If there is one grade in all my public school career that I don’t remember much of, it’s the eighth grade. There are parts I remember: The girl I dated, being glad I didn’t have to do “square dancing” in eighth and a few teachers in that grade. Those are the finite points I remember. But there’s one, no, make that two, things that I remember the most…
I remember getting paddled twice that year. Once was for humming in CPR/Careers class. That humming wasn’t the reason, per se, it was the fact that I was a class cut up in science and just so happened to have the same teacher, Mr. Bowling, for both classes. I absolutely deserved that one. Absolutely, without doubt. And, I believe I respected him a lot more after that, not that I had any trouble respecting him before. He was a great teacher and I remember him fondly. Thank you for that paddling, Mr. Bowling! I was a better person for it.
The other time I was paddled was a complete joke as far as why. I, along with two other classmates, were paddled because we had things either passed over the fence or brought onto school grounds from sixth graders who had gotten to go to a little cantina across the street because they had just finished their standardized tests. I don’t remember when they stopped doing those tests, but there was no EOG or anything like that, at least that I remember in those days, but at various intervals of elementary and junior high (no middle schools for us, by golly), they had these standardized tests. The teachers marched the sixth graders over there during recess and allowed them to get frozen treats of some sort. I had a friend, a neighbor, that was going over and I handed him a dollar and asked if he’d bring me back a vanilla milkshake. Well, instead of
bringing it back to me, he passed it over the fence to me. It was a tall fence but I’ve always been tall-ish. I didn’t think anything of it and proceeded to drink of it. At the end of recess, a “friend” came up to me and said that Mr. Adams wanted to see me. Ok, then, I hadn’t done anything wrong, right? Wrong.
According to Mr. Adams, I had broken the rules about passing things across the fence. My smart arseness asked if I would have gotten in trouble had he brought it through the fence to give it to me. I don’t recall ever getting an answer on that. I didn’t know there was such a rule, but as the saying goes, “ignorance of the law is no excuse.” I get that, but where was this rule? I dare to say it most likely was not in the handbook and if it was, it didn’t say anything about milkshakes. A technicality, I know, but still silly. However, I am a staunch believer in following rules as well as possible and if I broke it, then I needed to face the music on it. My ‘Rents were quite upset and Ma Père went to the school, along with the parents of the other two, and was basically just a witness as the other two sets of parents were making spectacles of themselves and their kids. He said the same thing I am saying right now, I broke the rule. So, really where my resentment should lie is in the two other classmates that threw me under the bus. No teachers saw the transaction (I never sold the “smuggler” out, by the way) so how did they know I had done it? The a-holes that got caught decided that if they were going down, then I was, too. So. they’re the ones that got me in trouble. Still, I broke the rule.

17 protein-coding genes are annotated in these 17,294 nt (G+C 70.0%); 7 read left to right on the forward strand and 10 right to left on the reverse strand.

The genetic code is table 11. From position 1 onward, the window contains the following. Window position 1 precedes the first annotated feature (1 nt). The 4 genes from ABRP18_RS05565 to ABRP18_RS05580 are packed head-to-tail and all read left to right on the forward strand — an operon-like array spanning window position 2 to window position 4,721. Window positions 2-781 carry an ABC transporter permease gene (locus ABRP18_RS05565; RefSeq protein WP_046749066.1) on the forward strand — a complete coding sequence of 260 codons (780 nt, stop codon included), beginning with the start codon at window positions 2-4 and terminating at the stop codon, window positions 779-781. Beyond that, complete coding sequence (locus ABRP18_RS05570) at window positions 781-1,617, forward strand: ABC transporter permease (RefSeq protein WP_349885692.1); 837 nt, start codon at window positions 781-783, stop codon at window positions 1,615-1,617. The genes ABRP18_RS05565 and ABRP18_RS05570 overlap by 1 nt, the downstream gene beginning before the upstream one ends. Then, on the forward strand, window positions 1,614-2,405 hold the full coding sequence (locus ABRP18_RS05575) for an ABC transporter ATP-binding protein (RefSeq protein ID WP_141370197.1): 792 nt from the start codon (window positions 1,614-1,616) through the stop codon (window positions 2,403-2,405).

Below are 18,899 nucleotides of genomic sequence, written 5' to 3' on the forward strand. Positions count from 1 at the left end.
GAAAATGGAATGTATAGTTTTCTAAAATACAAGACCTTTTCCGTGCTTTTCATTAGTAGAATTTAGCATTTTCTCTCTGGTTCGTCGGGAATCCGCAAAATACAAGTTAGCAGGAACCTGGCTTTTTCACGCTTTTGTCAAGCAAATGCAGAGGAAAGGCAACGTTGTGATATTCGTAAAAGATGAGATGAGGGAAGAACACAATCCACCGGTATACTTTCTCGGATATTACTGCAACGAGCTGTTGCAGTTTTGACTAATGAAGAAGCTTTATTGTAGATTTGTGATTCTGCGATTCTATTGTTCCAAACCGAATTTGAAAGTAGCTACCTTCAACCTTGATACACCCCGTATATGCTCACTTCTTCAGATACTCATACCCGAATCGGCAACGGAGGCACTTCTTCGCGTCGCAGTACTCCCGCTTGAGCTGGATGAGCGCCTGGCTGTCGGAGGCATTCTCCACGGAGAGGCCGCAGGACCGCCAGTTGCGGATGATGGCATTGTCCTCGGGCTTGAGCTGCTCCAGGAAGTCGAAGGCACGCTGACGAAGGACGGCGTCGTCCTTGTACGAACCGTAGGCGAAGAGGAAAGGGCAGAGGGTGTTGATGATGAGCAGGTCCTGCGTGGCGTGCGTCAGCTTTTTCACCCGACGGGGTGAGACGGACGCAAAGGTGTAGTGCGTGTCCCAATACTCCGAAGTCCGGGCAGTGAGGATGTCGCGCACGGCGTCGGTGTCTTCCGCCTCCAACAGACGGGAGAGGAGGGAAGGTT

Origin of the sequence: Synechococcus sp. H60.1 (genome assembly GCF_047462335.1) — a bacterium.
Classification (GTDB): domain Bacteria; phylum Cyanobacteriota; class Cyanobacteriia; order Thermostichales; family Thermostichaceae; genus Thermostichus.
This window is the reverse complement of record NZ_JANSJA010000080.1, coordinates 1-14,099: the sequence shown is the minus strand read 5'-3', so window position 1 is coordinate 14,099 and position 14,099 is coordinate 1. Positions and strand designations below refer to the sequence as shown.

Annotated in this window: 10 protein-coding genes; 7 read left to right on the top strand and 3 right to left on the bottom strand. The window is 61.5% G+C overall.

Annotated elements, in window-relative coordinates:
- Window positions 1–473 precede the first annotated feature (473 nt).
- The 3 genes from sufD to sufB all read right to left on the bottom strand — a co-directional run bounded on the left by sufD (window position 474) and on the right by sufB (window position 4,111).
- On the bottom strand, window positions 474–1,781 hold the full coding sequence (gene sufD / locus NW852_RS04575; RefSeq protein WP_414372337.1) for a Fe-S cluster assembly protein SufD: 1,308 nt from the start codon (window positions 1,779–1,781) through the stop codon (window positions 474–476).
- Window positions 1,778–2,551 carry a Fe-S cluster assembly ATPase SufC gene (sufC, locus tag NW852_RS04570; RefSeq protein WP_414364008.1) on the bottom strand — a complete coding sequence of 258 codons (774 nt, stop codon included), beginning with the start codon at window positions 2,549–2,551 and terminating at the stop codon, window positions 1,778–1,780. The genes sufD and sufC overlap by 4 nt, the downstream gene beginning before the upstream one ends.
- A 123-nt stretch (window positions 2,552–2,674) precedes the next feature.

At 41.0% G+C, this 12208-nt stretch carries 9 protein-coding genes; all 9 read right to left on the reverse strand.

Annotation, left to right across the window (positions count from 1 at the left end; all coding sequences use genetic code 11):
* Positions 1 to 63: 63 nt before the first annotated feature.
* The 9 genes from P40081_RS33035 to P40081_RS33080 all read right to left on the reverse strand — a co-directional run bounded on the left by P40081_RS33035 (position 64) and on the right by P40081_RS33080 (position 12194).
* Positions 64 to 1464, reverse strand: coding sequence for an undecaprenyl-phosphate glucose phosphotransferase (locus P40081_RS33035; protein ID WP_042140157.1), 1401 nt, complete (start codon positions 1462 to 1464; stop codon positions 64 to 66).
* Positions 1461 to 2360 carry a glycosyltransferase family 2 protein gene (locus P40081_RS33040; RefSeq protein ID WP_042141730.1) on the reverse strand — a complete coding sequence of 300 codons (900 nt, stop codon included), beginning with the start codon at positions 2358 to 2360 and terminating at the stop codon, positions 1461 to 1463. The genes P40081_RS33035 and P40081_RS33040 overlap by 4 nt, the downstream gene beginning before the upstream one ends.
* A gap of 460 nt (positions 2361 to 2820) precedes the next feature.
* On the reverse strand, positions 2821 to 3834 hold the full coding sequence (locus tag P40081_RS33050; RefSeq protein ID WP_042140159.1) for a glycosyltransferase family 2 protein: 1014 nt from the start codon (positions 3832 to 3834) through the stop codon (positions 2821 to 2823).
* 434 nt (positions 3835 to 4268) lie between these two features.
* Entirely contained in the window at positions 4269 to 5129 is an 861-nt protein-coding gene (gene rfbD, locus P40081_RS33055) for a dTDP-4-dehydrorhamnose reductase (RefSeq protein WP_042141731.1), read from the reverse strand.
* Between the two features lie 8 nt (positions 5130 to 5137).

I can’t tell you much more about eighth grade. It’s one grade that I can’t remember who my homeroom teacher was. I remember a Mrs. Jackson, but I didn’t have her as a teacher. I think Mrs. Blankenship was the English teacher and I think we did mythology in that year. I believe Mrs. Hager was the math teacher. I know I “dated,” or as we called it back then, I was “going with” a girl named Christina Smith. I wonder what happened to her? I “went with” her into ninth grade, I remember that. I think that’s all I remember about school that year. It may all come back to me and, perhaps, some of my classmates at Pineville Jr. High may be able to enlighten me, but that’s all I got.
So, all that comes back to today, when my son, 3B, starts his eighth grade year. A new haircut, new clothes and please to (enter deity here), please let it be a new attitude and new outlook on school. He’s thirteen and almost as tall as I am (not really that close). He’s my “itty bitty boy” as I call him but I guess I can no longer call him “hippie” as have for most of his life. Man, how time has flown. I try to instill on him that he has to go to school, he has to get an education. There’s nothing dishonorable about flipping burgers at McDonalds, but it’s also probably not a ladder-climbing career, either. If he wants to do what he wants to do, he must have an education.
And to all those who complain that their Facebook and Twitter feeds are filled with nothing but back to school pictures… get over it. That’s what Facebook is for. It’s a social media platform. Not everyone is the curmudgeon, ego-centric fuddy-duddies that you are that only cares about yourselves. Most of us like to see what the people’s in our “social circles” kids look like now and the “oh how they’ve grown” and “I can’t believe he’s/she’s that age now” are what we want. If that bothers or annoys you, then buzz off, turn the channel, unfriend me, or just shut the heck up! Okay, rant over.
Until tomorrow, same blog channel…
“Like many parents after a long family holiday, I usually welcome the moment when my kids head back to school.” – Jose Andres Puerta